Greenwich and XL also argue that Baldwin committed fraud by failing to disclose information about which Baldwin had superior knowledge. Greenwich and XL contend that Baldwin was under a duty to disclose, and failed to disclose, that (1) "Apartment Investment Management Co./Real Estate Risk Management," was not a real company, (2) that AIMCO asked Gruppuso to sign an indemnity agreement on November 9, 2001, (3) that AIMCO requested a $25 million surety bond to secure the indemnity agreement, and (4) that AIMCO promised to pay Baldwin $200,000 if Gruppuso made good on the indemnity agreement. Greenwich and XL also implicitly argue that the proffered evidence gives rise to a reasonable inference that Baldwin knew prior to the issuance of the Bonds that Gruppuso was engaging in fraud.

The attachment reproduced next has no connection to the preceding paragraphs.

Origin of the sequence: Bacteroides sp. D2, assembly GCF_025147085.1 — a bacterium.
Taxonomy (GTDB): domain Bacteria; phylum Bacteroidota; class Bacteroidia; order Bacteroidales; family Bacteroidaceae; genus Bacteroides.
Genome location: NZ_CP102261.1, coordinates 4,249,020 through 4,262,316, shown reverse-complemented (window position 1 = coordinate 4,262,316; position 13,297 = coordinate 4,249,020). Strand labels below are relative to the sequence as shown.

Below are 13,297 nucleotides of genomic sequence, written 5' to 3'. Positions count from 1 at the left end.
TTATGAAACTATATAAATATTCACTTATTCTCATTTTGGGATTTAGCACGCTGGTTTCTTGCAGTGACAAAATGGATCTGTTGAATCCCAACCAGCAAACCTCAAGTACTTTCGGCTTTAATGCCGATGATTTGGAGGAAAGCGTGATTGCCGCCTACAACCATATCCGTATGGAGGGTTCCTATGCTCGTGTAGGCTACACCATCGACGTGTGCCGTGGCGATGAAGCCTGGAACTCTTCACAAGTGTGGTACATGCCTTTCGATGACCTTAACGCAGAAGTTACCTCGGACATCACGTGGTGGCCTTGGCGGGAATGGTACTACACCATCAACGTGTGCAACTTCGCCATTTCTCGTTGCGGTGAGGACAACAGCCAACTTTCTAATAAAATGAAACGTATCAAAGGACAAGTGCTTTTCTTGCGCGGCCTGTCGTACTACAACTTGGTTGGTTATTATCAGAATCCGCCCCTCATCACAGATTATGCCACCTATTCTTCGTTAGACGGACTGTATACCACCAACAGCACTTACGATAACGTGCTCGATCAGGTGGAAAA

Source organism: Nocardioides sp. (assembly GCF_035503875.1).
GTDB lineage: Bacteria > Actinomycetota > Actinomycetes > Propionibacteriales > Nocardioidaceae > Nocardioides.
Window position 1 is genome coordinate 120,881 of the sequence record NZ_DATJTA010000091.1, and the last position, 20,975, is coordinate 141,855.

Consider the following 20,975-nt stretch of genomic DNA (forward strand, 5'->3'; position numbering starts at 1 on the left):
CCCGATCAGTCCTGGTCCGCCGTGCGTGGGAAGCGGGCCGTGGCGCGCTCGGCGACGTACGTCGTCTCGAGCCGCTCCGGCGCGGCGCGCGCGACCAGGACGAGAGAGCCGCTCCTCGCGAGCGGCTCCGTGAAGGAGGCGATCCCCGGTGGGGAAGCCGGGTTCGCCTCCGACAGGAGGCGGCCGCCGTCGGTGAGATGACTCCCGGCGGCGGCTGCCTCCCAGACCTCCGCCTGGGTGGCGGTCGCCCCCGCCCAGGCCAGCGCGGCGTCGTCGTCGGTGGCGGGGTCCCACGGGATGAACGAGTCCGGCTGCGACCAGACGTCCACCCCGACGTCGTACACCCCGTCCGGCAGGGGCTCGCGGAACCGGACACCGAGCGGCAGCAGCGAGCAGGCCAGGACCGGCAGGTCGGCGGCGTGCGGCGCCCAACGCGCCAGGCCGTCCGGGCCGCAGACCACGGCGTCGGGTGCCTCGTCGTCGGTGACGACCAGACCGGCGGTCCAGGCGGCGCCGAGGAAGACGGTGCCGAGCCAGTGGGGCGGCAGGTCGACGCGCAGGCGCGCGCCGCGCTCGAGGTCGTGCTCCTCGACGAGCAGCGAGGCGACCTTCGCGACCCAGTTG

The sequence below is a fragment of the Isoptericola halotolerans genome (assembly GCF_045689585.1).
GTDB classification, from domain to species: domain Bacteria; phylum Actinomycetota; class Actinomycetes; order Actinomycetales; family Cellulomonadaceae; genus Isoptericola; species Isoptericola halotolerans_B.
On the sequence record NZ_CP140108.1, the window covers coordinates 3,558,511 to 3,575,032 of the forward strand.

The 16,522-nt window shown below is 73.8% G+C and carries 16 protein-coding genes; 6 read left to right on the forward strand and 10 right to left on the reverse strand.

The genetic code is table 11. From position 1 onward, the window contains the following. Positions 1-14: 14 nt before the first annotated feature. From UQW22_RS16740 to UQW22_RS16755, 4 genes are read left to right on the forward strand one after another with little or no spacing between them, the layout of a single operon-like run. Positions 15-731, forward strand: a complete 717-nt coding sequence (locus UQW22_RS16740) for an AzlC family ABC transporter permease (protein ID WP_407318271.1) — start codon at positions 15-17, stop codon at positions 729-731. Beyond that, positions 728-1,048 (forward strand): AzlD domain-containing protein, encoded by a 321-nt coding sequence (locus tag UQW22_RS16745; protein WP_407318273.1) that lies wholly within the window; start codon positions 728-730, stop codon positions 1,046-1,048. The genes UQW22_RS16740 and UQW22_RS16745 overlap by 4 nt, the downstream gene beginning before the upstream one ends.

However, Greenwich and XL fail to show that there is a genuine issue of disputed fact as to whether Baldwin owed them a duty to disclose any of the aforementioned information. In general, a duty to disclose based on "superior knowledge" only arises between two parties to a business transaction. See Brass v. Am. Film Techn., Inc., 987 F.2d 142, 150 (2d Cir. 1993). Greenwich and XL do not dispute that Baldwin was not a party to the Bonds transaction. Rather, they argue that a third-party to a transaction, such as Baldwin, may still be under a duty to disclose certain information about the transaction to the fraud victim based on the third-party's "superior knowledge" of material facts relating to the transaction. See Stevenson Equip., Inc. v. Chemig Const. Corp., 170 A.D.2d 769, 771 (3d Dep't 1991). However, such a third-party duty to disclose has only been found where the third-party to the transaction has had some direct communication with the fraud victim regarding the fraudulent transaction. See id. at 770-71 (upholding finding of fraud against third party to a transaction when third-party (1) showed fraud victim goods being sold by fraud perpetrator, (2) was aware that victim was buying stolen goods, and (3) did not tell fraud victim that goods were stolen property). In this case, Greenwich and XL have proffered no evidence to show that they had any communication with Baldwin regarding the Bonds such as to give rise to a duty to disclose based on superior knowledge. Therefore, summary judgment on the fraud claim is granted in favor of Baldwin.